Both the increasingly complicated markets of the nation and the revolution in transportation unavoidably eroded local social relationships. Relationships between parents and their offspring, and wife and their husbands were different. This would not have been promising or demanded had the society failed to amend to the point where individuals were attached into the revolution of the market and transportation, where labour wage started to take over the subsistence of the farm, and where an individual could move too far outside the cities in search for a job. For Finney’s renewal, were the psychologically evacuated women and men who received his democratic approach, He abandoned the procedures and darkness of the educated ministry, and he’s talking was dramatic, conversational, and practical. Had the nation not experienced its populist movement, the revivalist’s success might not have been seen. Both Matthias and Pierson appear to be two displaced persons who glanced to religion to fill the spaces that society could not solve (Gorenfeld and Lynn 89).
Matthias’ legacy exists today with different groups, mostly the Mormons. According to a writer from Evangelical magazine, all activities whether, political, honest, or religious, is touched by the time’s colour. This is significant not only to society but also to contemporary society. Generally, movements in religions appear to be either common reactions or side-effects to trends in society.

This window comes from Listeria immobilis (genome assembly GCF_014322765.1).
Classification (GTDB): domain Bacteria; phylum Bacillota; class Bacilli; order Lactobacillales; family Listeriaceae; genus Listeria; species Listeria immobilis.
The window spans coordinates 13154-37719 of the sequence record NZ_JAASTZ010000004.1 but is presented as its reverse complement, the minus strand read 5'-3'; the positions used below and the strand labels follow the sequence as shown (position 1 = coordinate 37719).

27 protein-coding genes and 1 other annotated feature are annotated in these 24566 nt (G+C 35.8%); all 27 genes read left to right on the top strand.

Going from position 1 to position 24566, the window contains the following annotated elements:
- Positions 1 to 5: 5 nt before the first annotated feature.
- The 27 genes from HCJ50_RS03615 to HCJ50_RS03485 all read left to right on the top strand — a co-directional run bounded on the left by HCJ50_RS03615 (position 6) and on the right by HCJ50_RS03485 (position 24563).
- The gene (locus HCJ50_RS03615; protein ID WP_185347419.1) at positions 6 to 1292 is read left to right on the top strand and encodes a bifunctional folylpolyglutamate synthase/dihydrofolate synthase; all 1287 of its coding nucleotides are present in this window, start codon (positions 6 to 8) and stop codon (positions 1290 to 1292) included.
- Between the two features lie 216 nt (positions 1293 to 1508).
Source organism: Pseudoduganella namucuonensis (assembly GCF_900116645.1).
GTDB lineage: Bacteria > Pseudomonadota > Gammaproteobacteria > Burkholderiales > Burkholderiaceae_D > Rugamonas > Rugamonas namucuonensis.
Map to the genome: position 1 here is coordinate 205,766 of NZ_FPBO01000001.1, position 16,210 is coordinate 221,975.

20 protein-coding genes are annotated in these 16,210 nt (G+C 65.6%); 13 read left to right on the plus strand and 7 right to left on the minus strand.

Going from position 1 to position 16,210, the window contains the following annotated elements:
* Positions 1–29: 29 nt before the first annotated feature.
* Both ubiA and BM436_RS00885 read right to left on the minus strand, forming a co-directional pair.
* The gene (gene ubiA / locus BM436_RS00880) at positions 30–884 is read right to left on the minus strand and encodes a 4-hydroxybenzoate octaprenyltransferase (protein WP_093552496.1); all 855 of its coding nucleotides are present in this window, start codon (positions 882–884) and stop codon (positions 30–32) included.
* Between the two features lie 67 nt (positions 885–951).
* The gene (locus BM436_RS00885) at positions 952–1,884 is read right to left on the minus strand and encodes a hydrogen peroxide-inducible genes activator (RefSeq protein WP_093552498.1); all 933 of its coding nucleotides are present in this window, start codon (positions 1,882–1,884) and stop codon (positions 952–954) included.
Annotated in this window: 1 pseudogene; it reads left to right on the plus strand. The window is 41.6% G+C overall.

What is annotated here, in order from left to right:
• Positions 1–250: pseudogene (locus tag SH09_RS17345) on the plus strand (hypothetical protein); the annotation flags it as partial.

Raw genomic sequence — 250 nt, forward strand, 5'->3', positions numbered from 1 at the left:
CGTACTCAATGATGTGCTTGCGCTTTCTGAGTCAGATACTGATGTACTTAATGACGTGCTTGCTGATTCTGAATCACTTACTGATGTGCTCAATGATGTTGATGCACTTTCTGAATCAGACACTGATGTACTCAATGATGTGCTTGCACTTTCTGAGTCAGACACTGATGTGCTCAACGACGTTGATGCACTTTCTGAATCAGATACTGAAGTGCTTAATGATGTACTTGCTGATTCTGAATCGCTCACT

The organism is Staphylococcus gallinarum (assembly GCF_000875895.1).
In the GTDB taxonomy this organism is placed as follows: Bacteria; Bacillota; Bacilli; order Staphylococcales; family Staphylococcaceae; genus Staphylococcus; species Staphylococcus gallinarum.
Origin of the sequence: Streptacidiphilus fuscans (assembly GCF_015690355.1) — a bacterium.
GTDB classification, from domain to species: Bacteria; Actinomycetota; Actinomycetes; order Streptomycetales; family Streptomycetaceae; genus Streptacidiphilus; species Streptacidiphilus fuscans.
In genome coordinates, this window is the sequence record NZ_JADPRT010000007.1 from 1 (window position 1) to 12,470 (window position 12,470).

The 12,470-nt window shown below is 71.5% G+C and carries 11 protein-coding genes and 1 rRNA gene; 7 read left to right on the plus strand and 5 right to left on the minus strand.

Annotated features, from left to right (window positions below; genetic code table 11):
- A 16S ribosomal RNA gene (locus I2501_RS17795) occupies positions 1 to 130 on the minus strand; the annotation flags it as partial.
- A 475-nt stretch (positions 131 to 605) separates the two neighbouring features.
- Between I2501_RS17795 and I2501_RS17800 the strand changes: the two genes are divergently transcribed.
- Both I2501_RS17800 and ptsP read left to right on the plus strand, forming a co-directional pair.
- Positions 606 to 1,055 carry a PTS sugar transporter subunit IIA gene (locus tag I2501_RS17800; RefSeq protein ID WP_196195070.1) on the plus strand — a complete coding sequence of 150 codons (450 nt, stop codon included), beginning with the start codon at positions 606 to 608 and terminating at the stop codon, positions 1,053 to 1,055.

Butler, G. Mary. TSojourner Truth: From Slave to Activist for Freedom. New York: The Rosen Publishing Group, 2003.
Gorenfeld, John and Lynn W. Barry. Bad Moon Rising: How Reverend Moon Created the Washington Times, Seduced the Religious Right, and Built an American Kingdom. PoliPointPress, 2008.
Johnson, E. Paul and Wilentz, Sean. The Kingdom of Matthias: A Story of Sex and Salvation in 19th-Century America. Oxford: Oxford University Press, 1995.